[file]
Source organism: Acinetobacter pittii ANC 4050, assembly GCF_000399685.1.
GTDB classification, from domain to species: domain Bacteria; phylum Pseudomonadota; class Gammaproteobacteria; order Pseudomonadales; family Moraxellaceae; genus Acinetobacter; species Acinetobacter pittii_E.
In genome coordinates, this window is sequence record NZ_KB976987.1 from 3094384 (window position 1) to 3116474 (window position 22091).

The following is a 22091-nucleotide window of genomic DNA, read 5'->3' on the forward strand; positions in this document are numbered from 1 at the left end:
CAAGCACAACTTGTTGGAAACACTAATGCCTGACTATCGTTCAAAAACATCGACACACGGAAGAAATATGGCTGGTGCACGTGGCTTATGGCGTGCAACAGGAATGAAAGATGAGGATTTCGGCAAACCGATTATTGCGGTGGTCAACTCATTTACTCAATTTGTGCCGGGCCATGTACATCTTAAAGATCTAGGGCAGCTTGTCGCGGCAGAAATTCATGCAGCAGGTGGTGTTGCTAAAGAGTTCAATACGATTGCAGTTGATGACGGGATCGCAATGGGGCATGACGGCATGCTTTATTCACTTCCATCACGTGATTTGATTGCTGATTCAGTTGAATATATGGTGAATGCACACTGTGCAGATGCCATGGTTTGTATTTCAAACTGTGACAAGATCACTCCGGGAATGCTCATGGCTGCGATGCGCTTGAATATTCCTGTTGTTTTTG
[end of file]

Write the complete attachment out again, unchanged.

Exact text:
Source organism: Acinetobacter pittii ANC 4050, assembly GCF_000399685.1.
GTDB classification, from domain to species: domain Bacteria; phylum Pseudomonadota; class Gammaproteobacteria; order Pseudomonadales; family Moraxellaceae; genus Acinetobacter; species Acinetobacter pittii_E.
In genome coordinates, this window is sequence record NZ_KB976987.1 from 3094384 (window position 1) to 3116474 (window position 22091).

The following is a 22091-nucleotide window of genomic DNA, read 5'->3' on the forward strand; positions in this document are numbered from 1 at the left end:
CAAGCACAACTTGTTGGAAACACTAATGCCTGACTATCGTTCAAAAACATCGACACACGGAAGAAATATGGCTGGTGCACGTGGCTTATGGCGTGCAACAGGAATGAAAGATGAGGATTTCGGCAAACCGATTATTGCGGTGGTCAACTCATTTACTCAATTTGTGCCGGGCCATGTACATCTTAAAGATCTAGGGCAGCTTGTCGCGGCAGAAATTCATGCAGCAGGTGGTGTTGCTAAAGAGTTCAATACGATTGCAGTTGATGACGGGATCGCAATGGGGCATGACGGCATGCTTTATTCACTTCCATCACGTGATTTGATTGCTGATTCAGTTGAATATATGGTGAATGCACACTGTGCAGATGCCATGGTTTGTATTTCAAACTGTGACAAGATCACTCCGGGAATGCTCATGGCTGCGATGCGCTTGAATATTCCTGTTGTTTTTG